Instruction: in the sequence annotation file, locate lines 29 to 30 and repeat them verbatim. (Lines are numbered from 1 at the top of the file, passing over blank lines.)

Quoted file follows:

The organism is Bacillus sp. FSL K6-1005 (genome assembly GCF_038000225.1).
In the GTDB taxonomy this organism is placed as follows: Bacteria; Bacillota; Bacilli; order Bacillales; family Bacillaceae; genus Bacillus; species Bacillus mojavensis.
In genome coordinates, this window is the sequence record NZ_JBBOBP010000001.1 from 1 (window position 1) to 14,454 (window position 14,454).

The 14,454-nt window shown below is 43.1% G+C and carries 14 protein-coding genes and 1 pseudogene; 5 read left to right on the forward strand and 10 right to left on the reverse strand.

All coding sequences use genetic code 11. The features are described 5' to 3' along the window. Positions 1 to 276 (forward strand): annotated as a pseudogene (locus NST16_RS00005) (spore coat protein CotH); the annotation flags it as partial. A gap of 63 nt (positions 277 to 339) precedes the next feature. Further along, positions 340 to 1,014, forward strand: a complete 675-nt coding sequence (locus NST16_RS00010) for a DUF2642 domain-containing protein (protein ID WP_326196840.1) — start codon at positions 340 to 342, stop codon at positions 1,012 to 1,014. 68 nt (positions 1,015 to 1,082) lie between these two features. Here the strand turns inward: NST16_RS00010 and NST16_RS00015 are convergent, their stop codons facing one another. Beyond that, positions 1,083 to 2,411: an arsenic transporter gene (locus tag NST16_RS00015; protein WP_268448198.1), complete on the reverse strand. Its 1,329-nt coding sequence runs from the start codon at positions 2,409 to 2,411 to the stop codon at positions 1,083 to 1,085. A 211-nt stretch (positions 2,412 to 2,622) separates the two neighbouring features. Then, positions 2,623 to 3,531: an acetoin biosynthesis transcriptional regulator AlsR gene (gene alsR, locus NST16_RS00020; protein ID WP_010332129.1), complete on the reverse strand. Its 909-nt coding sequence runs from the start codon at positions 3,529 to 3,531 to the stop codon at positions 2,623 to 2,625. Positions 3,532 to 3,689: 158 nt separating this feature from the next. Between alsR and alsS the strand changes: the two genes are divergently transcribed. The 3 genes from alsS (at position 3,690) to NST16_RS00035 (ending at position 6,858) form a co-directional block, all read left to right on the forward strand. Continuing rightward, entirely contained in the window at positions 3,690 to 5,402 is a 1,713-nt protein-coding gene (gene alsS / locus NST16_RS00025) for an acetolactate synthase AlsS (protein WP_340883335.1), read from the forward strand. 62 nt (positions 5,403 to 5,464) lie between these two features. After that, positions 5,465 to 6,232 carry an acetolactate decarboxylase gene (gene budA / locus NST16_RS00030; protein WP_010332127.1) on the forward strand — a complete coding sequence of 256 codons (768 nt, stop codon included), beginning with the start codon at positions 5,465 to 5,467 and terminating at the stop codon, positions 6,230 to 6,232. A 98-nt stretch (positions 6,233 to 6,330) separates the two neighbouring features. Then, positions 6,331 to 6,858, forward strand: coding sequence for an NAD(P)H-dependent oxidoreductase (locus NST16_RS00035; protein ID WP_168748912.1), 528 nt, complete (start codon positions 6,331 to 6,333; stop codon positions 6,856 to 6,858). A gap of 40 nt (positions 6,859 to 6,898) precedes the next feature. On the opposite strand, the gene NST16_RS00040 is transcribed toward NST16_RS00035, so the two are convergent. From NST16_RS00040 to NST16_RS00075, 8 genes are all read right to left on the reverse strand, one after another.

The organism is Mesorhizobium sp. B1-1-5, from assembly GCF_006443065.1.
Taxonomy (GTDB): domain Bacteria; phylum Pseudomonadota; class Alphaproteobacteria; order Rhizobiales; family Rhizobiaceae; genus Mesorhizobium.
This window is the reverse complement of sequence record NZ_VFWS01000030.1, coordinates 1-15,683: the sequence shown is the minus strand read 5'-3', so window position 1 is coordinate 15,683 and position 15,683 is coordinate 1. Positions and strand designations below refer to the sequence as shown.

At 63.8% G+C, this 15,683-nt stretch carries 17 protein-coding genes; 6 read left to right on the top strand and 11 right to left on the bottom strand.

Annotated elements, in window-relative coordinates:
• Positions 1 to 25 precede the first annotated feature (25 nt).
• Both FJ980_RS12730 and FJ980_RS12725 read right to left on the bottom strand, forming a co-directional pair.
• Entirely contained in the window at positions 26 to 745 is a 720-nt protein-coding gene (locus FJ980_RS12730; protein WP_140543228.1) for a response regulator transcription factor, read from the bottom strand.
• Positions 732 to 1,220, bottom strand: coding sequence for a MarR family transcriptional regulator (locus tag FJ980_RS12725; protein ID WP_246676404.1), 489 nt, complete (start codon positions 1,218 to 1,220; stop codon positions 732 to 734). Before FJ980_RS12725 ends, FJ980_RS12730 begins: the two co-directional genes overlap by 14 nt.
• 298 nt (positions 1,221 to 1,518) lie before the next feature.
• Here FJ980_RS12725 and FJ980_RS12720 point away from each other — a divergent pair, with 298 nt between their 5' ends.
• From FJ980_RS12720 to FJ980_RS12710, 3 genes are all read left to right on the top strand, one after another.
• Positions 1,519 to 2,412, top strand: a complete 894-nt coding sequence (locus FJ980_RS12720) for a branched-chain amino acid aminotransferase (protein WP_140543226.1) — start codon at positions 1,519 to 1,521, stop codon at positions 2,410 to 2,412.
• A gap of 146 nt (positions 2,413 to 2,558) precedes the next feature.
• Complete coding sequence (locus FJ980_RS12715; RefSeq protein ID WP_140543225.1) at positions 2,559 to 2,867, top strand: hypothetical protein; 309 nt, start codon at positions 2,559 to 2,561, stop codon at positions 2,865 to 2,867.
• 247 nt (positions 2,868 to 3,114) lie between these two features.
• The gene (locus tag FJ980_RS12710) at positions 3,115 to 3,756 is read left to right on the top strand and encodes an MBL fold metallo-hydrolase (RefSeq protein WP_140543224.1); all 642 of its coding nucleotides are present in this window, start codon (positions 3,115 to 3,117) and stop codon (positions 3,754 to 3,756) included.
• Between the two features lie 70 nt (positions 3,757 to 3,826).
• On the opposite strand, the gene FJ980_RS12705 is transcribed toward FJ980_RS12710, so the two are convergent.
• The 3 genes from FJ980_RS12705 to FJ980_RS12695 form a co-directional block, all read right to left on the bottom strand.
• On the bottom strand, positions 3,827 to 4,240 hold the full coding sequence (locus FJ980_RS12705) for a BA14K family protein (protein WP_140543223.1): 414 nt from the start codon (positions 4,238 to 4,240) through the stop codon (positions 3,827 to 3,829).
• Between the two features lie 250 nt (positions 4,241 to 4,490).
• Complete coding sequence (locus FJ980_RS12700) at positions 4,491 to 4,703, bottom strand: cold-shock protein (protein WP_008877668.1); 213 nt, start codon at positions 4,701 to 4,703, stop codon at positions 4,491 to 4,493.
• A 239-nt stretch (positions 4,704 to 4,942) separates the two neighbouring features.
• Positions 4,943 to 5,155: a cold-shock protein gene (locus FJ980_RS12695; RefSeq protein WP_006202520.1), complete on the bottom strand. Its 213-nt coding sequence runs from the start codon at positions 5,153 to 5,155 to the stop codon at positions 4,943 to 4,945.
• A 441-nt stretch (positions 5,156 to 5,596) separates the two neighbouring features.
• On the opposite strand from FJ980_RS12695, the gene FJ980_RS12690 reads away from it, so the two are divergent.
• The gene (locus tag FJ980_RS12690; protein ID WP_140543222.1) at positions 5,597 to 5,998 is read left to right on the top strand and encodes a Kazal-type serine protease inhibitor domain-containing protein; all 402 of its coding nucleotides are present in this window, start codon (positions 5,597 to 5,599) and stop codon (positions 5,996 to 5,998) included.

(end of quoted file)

• A 239-nt stretch (positions 4,704 to 4,942) separates the two neighbouring features.
• Positions 4,943 to 5,155: a cold-shock protein gene (locus FJ980_RS12695; RefSeq protein WP_006202520.1), complete on the bottom strand. Its 213-nt coding sequence runs from the start codon at positions 5,153 to 5,155 to the stop codon at positions 4,943 to 4,945.